Wine Institute New Orleans (W.I.N.O) advertises itself as a triple threat: wine bar, wine school and wine store. The wine bar uses a state-of-the-art wine serving system made by the Italian company Enomatic, which allows you to taste wine by the ounce, then decide to have a glass. Pay by the ounce upfront, then begin sampling away from different regions, years, etc. W.I.N.O is located in the Warehouse District of New Orleans. There is a compact menu of noshes including pate, fruit and cheese plates and hummus. Come here for a date or to unwind after a long day at a conference/convention.
Orleans Grapevine is a French Quarter Wine Bar & Bistro with a casual fine dining component as well. Start with the wine, which can be ordered by the glass or bottle. Come in between 4-6 pm to try a "Wine Flight", a three wine sampling to expand your horizons. The list is long, so don't feel bashful in asking for help in navigating it. The petit fare, like the cheese board or seared scallops will go great with your glass of vino. If you have a raging appetite, stay for dinner and enjoy the likes of herb scented rack of lamb and flounder stuffed with Ponchatrain crab meat.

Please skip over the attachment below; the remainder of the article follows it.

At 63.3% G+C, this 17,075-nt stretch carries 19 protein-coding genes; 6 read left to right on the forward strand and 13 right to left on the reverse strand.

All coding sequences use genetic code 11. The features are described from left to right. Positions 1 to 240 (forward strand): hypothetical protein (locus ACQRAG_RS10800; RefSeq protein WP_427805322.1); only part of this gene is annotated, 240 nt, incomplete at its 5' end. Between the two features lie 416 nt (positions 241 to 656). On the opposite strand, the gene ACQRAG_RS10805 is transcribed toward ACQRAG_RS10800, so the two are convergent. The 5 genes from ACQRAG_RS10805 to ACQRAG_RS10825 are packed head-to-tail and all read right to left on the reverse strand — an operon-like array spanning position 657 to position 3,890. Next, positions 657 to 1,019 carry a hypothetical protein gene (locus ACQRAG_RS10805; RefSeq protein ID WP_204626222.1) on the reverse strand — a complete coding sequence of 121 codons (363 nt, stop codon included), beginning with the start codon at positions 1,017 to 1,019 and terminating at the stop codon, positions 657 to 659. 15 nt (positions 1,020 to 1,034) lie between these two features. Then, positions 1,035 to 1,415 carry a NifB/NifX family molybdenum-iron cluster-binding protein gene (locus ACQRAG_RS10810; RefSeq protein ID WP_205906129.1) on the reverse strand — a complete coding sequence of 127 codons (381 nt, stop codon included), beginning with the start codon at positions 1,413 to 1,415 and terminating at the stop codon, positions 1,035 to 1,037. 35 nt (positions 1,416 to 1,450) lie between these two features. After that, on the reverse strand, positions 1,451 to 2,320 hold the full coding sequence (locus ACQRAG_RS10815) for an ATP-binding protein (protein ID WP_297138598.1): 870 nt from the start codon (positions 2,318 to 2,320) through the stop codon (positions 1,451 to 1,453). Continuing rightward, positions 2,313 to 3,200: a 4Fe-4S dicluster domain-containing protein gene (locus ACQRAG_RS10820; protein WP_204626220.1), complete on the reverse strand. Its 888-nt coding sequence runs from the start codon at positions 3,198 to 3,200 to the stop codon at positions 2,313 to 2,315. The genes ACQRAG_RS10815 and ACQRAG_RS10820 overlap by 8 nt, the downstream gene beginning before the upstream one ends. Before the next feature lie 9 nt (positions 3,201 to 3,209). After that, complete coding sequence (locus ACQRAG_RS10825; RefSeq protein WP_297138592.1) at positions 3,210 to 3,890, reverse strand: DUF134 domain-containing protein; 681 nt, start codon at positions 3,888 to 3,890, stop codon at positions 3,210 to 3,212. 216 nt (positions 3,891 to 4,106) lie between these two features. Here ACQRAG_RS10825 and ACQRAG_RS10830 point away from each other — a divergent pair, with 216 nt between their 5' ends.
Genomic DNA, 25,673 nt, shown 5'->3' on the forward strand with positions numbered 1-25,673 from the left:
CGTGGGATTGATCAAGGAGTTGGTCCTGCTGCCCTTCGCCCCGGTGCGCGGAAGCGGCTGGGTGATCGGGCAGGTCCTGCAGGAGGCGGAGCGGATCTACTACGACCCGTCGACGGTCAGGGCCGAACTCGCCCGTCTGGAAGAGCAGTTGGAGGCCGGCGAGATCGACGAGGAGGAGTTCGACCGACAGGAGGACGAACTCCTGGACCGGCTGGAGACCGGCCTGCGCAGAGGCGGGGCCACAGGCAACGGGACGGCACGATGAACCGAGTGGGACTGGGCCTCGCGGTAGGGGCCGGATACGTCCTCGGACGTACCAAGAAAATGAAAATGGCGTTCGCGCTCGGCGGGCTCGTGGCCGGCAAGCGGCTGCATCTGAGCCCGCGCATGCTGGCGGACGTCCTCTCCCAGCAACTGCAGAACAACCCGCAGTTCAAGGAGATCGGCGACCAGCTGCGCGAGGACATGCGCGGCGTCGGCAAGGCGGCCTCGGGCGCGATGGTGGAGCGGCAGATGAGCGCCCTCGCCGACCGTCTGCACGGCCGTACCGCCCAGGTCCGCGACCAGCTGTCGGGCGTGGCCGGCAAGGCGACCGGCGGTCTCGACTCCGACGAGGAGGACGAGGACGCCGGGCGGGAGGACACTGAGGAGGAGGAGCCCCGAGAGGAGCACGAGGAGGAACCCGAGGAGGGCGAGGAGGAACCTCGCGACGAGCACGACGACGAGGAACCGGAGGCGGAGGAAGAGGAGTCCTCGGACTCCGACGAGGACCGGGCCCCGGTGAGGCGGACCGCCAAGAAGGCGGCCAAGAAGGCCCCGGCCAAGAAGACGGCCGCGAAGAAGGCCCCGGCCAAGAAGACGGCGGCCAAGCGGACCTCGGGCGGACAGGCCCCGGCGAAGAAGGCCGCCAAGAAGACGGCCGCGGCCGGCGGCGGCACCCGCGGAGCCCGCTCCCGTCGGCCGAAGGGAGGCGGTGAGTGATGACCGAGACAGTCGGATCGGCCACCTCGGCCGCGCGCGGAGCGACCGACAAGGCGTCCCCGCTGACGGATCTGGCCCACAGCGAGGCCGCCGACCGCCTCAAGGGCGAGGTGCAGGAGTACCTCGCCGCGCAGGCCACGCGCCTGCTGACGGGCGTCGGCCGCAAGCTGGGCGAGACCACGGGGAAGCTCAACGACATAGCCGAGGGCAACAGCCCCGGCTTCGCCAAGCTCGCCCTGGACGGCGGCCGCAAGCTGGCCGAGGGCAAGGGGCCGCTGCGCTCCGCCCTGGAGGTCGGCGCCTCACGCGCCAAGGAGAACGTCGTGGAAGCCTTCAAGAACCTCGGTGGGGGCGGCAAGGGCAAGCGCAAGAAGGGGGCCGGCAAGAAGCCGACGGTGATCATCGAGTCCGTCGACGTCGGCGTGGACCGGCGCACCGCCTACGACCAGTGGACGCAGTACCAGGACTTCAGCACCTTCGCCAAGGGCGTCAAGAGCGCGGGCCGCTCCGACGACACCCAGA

This Garden District spot for sipping is relatively new to the scene and oh so worth discovering. The place is intimate, and ideal place to break from strolling and shipping for a glass or three. Wine flights and half-glasses give the curious drinker plenty of options for discovery. Small plates are fun to share. Try the avocado toast, charcuterie, roasted heirloom cauliflower and grilled Alaskan salmon, with a dark chocolate cake sure to tempt with your favorite red wine. When the weather is fine, sit in the romantic courtyard. Besides about 15 wines by the glass you can buy a bottle to open at the bar or bring home.